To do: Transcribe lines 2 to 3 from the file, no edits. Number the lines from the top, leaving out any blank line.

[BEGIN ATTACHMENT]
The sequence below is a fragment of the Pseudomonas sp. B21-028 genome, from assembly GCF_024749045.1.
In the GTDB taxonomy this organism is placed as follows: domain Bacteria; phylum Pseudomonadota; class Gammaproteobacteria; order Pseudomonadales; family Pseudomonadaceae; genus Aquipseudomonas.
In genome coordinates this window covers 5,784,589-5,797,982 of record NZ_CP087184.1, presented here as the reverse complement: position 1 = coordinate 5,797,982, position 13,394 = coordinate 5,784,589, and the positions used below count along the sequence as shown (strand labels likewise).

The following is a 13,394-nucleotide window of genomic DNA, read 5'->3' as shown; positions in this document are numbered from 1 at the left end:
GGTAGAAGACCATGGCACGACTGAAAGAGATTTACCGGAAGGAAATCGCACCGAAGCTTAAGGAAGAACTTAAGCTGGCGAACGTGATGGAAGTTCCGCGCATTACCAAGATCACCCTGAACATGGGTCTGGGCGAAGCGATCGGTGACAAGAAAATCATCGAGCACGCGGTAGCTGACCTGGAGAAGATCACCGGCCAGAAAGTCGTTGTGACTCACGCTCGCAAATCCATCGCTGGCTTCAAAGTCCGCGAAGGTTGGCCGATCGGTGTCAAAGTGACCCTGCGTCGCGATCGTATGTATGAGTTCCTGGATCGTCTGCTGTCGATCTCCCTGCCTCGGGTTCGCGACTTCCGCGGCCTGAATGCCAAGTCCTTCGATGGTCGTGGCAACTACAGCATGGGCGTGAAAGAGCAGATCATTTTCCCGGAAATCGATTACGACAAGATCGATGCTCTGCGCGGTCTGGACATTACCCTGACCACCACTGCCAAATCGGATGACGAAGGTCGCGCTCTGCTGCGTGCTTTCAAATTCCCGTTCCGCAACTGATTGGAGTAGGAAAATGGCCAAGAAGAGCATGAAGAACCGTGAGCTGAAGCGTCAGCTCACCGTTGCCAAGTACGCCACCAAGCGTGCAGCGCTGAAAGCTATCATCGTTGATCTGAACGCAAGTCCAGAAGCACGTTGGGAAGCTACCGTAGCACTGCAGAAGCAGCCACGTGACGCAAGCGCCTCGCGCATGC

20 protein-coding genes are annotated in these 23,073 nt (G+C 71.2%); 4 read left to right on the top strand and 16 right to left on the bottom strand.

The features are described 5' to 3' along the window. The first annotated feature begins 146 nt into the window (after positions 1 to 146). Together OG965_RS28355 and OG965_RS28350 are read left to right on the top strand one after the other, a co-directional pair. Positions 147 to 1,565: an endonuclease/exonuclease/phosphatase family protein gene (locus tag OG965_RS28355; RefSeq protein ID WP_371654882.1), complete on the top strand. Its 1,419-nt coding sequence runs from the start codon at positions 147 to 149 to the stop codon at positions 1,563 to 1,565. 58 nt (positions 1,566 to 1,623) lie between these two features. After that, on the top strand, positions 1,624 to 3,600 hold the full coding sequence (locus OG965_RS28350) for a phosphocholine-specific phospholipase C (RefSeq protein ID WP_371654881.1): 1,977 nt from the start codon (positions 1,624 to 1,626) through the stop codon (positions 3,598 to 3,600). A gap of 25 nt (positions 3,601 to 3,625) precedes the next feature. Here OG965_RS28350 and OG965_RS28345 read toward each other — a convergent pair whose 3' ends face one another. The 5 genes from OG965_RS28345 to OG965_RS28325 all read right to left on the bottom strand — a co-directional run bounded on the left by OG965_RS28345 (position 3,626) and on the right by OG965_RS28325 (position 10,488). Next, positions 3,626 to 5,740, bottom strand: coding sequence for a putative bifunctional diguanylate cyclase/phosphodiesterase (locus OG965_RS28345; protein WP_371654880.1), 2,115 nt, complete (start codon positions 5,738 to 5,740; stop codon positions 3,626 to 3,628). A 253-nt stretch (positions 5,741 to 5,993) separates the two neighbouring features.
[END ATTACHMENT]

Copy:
In the GTDB taxonomy this organism is placed as follows: domain Bacteria; phylum Pseudomonadota; class Gammaproteobacteria; order Pseudomonadales; family Pseudomonadaceae; genus Aquipseudomonas.
In genome coordinates this window covers 5,784,589-5,797,982 of record NZ_CP087184.1, presented here as the reverse complement: position 1 = coordinate 5,797,982, position 13,394 = coordinate 5,784,589, and the positions used below count along the sequence as shown (strand labels likewise).